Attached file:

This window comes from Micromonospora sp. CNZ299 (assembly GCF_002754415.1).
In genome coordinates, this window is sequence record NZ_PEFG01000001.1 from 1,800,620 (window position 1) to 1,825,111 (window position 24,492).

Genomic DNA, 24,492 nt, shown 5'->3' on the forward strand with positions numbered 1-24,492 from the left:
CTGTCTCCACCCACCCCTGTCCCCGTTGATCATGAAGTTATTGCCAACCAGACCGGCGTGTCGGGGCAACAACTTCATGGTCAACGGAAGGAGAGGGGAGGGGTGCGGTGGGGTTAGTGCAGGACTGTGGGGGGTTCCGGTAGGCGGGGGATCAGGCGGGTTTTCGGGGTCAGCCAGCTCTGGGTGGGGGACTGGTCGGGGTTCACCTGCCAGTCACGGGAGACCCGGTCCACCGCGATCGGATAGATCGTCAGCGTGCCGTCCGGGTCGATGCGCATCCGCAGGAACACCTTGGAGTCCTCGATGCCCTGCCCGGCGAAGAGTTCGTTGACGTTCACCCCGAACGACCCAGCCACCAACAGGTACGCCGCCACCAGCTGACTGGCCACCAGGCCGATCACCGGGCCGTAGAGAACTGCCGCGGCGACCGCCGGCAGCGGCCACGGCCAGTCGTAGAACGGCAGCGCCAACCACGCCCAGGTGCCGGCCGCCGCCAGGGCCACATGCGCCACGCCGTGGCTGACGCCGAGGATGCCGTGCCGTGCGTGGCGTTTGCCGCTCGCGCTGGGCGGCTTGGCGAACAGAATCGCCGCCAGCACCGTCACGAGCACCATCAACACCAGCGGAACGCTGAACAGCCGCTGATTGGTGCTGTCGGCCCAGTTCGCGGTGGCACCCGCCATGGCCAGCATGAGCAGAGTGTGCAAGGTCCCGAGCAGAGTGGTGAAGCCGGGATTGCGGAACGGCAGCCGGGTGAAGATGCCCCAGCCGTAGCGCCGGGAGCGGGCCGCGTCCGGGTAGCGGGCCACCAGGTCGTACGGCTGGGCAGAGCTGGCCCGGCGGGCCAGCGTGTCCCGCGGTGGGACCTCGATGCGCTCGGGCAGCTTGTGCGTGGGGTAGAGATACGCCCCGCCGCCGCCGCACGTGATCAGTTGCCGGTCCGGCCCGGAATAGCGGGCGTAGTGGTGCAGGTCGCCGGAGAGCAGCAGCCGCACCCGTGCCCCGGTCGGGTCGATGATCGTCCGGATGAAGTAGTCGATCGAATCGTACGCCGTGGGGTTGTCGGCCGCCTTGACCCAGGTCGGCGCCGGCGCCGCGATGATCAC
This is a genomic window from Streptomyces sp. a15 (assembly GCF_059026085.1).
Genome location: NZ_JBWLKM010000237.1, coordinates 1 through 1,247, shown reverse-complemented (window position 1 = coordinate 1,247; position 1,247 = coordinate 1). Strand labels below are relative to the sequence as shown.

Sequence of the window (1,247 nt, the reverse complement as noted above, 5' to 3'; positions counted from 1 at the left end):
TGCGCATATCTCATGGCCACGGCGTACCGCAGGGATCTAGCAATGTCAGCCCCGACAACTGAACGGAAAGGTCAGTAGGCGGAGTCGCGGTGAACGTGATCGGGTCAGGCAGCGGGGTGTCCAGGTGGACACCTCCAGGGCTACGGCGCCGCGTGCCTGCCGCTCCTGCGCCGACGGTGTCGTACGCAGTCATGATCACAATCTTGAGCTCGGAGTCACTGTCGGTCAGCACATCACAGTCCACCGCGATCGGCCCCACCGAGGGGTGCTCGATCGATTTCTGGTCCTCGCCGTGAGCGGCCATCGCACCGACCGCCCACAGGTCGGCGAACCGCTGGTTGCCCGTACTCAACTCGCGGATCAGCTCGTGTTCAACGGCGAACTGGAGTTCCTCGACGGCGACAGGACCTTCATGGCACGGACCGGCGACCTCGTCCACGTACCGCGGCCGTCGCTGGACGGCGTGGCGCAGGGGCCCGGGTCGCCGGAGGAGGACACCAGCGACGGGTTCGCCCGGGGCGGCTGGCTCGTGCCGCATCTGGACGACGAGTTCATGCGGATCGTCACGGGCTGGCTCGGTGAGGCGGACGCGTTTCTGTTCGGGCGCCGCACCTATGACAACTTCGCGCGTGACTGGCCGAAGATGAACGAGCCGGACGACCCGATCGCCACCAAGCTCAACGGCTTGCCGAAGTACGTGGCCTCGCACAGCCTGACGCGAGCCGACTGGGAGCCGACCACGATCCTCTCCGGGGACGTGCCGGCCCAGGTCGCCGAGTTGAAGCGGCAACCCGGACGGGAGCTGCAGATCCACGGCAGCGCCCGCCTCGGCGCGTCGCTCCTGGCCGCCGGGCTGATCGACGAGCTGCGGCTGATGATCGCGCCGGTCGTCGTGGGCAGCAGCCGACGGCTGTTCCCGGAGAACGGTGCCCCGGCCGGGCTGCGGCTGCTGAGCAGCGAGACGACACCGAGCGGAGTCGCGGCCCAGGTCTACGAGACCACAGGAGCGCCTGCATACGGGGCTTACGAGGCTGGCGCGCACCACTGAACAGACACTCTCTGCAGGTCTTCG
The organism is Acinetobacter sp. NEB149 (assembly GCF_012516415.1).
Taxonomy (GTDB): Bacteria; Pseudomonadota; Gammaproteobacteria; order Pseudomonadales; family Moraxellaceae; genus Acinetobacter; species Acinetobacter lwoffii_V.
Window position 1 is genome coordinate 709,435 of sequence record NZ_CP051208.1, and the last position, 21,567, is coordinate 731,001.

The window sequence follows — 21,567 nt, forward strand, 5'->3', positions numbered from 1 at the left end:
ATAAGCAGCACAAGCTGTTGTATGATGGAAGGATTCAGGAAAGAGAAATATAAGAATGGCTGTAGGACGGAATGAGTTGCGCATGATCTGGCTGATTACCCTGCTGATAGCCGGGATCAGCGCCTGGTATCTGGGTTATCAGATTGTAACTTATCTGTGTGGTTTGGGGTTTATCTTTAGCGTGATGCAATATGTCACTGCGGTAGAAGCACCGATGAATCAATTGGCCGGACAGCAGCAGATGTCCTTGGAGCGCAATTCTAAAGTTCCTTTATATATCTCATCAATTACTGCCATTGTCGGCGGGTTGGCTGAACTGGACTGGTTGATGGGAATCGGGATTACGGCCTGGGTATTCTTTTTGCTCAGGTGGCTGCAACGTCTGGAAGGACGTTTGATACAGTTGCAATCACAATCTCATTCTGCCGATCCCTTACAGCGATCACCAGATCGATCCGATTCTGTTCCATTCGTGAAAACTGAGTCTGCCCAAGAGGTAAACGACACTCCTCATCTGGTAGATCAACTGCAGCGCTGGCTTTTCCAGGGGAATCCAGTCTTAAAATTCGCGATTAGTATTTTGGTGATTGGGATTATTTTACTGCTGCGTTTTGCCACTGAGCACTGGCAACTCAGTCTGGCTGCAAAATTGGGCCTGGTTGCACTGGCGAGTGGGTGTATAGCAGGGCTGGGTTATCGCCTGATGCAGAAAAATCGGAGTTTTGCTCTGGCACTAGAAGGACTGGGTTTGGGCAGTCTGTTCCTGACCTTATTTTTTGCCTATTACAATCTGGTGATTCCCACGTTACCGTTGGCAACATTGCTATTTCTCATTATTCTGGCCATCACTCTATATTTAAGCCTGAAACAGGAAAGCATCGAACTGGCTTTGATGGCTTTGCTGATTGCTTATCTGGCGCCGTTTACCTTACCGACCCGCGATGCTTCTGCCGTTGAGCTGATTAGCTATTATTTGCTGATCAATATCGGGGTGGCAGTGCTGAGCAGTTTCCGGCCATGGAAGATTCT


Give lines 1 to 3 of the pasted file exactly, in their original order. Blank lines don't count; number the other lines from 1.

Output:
This window comes from Micromonospora sp. CNZ299 (assembly GCF_002754415.1).
In genome coordinates, this window is sequence record NZ_PEFG01000001.1 from 1,800,620 (window position 1) to 1,825,111 (window position 24,492).

Genomic DNA, 24,492 nt, shown 5'->3' on the forward strand with positions numbered 1-24,492 from the left: